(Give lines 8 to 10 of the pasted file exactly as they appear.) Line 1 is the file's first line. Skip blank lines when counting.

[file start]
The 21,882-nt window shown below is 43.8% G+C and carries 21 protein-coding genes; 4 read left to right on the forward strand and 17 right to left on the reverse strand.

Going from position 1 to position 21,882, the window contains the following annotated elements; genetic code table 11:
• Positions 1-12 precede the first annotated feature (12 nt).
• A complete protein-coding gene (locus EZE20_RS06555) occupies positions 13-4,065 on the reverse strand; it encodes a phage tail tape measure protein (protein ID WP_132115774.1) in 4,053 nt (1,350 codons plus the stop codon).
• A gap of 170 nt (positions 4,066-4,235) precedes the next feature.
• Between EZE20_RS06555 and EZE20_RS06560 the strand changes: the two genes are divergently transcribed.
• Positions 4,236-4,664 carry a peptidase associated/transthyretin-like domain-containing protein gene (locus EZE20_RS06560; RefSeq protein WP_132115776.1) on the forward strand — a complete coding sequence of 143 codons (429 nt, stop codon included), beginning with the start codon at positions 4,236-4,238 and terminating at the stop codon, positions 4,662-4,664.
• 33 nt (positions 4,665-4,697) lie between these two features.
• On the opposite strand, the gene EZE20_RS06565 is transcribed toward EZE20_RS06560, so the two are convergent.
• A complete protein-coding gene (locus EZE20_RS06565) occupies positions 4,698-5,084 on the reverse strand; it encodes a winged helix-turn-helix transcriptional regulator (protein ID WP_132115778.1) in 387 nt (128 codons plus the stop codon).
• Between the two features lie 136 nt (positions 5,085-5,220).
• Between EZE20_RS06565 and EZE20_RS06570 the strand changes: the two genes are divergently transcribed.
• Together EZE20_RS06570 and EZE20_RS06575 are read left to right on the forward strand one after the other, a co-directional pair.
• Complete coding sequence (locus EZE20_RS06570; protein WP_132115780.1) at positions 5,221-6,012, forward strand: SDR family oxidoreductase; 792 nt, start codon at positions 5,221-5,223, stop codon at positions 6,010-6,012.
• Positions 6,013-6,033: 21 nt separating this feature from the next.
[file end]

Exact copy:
• 33 nt (positions 4,665-4,697) lie between these two features.
• On the opposite strand, the gene EZE20_RS06565 is transcribed toward EZE20_RS06560, so the two are convergent.
• A complete protein-coding gene (locus EZE20_RS06565) occupies positions 4,698-5,084 on the reverse strand; it encodes a winged helix-turn-helix transcriptional regulator (protein ID WP_132115778.1) in 387 nt (128 codons plus the stop codon).